I am interested here in getting at our political psychology through our political rhetoric.
This is a collection of essays by historian Richard Hofstadter. Though I doubt it has ever really lost relevance since it was published in 1964, it has definitely gained a lot in the past year or so. It’s titled after Hofstadter’s most famous essay, “The Paranoid Style in American Politics” (which I’ll just refer to as “The Paranoid Style” from now on), and that essay was the reason I picked up this book. The collection adds a bunch of other essays loosely based around the themes that attracted Hofstadter in this period of his career: the cranks, kooks, and mad prophets of American political life. Continue reading “11. The Paranoid Style in American Politics and Other Essays”
You must not come lightly to the blank page.
In the crowded genre of books about writing, we can now declare Stephen King’s On Writing to be a standard. It’s so often read and recommended that many who have never tried a word of King’s fiction will yet have this one on their shelves. And for good reason. King, whose stories have entered our cultural lexicon in a way that other fiction mega-sellers, like John Grisham or Danielle Steel, couldn’t dream of, is as successful and prolific a guide as you could wish for. Continue reading “10. On Writing”
The second half of the May Book Haul, continued from Part 1.
7. The Trial by Franz Kafka
Continue reading “May Book Haul: The Finale, Part 2”
I’m going to put all these books away now. Since I brought them home in May they’ve been in a stack on the living room floor, but other books have come into my life since then (surprise), so it’s time to wrap up this used book haul, the biggest of the year.
I’ve already mentioned Robinson Crusoe, The Remains of the Day, and The Oxford Illustrated History of Britain. Here are the rest of my finds:
1. Survival by Margaret Atwood
Continue reading “May Book Haul: The Finale, Part 1”
Yes, it’s that day again! Happy Bloomsday to all you Joyceans out there.
Wayfarer Books Bought & Sold
85 Princess Street
Let’s take a break from going through my latest summer book sale haul, to inaugurate a new series. I think I’ll call it Cool Shop, Open Wallet. Over the past couple years I’ve been photographing the bookshops I visit, so I’m going to start posting about these exceptional places. They’re shops I frequent regularly, or did at some point in my life, or visited a single time while travelling. Either way, if I’m posting about them it’s because I loved what I saw there, and invariably opened my wallet to snag some of their fine inventory for myself.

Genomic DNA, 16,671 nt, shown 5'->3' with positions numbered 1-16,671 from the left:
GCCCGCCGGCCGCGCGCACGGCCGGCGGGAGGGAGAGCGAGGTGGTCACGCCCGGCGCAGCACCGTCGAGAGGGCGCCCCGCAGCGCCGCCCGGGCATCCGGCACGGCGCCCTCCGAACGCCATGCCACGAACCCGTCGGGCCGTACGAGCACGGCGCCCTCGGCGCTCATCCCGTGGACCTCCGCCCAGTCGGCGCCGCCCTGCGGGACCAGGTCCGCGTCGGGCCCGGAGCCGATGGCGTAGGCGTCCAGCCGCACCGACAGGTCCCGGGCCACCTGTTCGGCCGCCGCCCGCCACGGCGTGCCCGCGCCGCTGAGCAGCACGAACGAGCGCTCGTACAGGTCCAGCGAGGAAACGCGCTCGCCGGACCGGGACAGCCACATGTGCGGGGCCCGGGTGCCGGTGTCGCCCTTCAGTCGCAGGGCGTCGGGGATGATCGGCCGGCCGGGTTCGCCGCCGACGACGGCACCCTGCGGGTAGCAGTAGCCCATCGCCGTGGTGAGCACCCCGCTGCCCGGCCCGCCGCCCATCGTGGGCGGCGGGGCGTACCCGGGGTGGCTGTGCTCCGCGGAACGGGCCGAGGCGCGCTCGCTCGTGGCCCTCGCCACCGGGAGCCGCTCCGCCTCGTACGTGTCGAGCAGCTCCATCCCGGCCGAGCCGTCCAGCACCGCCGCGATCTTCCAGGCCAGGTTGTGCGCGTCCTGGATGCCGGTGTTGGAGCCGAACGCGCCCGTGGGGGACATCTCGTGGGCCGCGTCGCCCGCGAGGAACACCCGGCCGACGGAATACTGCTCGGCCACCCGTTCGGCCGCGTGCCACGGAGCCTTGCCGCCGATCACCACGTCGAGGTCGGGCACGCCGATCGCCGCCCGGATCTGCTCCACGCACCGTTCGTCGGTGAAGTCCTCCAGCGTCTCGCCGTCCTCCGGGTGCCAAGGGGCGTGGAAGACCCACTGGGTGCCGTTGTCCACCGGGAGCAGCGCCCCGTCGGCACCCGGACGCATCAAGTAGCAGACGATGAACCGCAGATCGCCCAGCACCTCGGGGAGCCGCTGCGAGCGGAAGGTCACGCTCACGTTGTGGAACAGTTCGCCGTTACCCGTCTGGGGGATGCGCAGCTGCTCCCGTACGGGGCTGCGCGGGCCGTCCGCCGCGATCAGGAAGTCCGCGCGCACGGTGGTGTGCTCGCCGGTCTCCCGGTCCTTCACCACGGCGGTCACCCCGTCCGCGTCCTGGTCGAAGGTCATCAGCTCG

The first in the series is Wayfarer Books in Kingston. This takes me back to my student days, before I had a blog or took photographs, back when my own book collection was probably one fifth of its present size. I spent my dishevelled student hours here when I wasn’t lost in the stacks at Stauffer or frantically typing in the reading room at Douglas Library, back when life turned on essays and eating. This was one of the first indie shops I explored in my indie life far from home. So Wayfarer started a serious habit.
One of the best things about this shop, besides the atmosphere and selection, is that some of the books bear extensive inscriptions by the storeowner. Don’t worry, he writes in pencil, but the descriptions are so interesting that you wouldn’t want to erase them anyway. You have to love that a shopkeeper takes the time to transcribe his knowledge of a particular volume for its future readers. Plus, now I always know which of my books came from here.
Among them: a fine old copy of Dante’s Divine Comedy, and W.H. Hudson’s Green Mansions.
If you’re ever in Kingston, make time for this gem. One of its Google reviews places Wayfarer in league only with Shakespeare & Company in Paris and City Lights in San Fransisco. You may think that’s an exaggeration, but I say it’s exactly right.
I try to be picky about coffee table books, since I have more of them now than I could ever possibly display on my coffee table. But this one made it through.
I’ve been wanting a digestible history of Britain for a while (mainly since stumbling my way through the Wars of the Roses via Shakespeare). Nothing signals digestible more than the word “Illustrated,” right? By the time I get to 1066 and All That I’ll be a veritable expert in the field.
Unexpectedly one of my favourite finds of the year so far.